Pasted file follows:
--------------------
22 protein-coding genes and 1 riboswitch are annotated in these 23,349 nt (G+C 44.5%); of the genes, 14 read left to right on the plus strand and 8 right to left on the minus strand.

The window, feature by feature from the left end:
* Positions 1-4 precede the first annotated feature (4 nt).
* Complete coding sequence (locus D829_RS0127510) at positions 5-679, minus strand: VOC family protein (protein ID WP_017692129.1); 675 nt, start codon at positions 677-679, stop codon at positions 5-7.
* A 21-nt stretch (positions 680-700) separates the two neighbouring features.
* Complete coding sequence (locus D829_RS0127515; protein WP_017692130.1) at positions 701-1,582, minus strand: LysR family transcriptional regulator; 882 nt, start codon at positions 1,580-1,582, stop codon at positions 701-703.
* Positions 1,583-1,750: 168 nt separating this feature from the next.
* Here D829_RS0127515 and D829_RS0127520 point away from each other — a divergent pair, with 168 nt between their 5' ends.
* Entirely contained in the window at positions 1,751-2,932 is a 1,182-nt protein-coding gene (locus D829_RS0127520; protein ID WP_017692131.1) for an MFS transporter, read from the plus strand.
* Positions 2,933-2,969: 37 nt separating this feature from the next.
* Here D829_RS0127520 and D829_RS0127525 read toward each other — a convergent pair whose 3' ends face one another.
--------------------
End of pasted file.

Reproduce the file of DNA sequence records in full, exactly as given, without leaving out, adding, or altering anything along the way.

22 protein-coding genes and 1 riboswitch are annotated in these 23,349 nt (G+C 44.5%); of the genes, 14 read left to right on the plus strand and 8 right to left on the minus strand.

The window, feature by feature from the left end:
* Positions 1-4 precede the first annotated feature (4 nt).
* Complete coding sequence (locus D829_RS0127510) at positions 5-679, minus strand: VOC family protein (protein ID WP_017692129.1); 675 nt, start codon at positions 677-679, stop codon at positions 5-7.
* A 21-nt stretch (positions 680-700) separates the two neighbouring features.
* Complete coding sequence (locus D829_RS0127515; protein WP_017692130.1) at positions 701-1,582, minus strand: LysR family transcriptional regulator; 882 nt, start codon at positions 1,580-1,582, stop codon at positions 701-703.
* Positions 1,583-1,750: 168 nt separating this feature from the next.
* Here D829_RS0127515 and D829_RS0127520 point away from each other — a divergent pair, with 168 nt between their 5' ends.
* Entirely contained in the window at positions 1,751-2,932 is a 1,182-nt protein-coding gene (locus D829_RS0127520; protein ID WP_017692131.1) for an MFS transporter, read from the plus strand.
* Positions 2,933-2,969: 37 nt separating this feature from the next.
* Here D829_RS0127520 and D829_RS0127525 read toward each other — a convergent pair whose 3' ends face one another.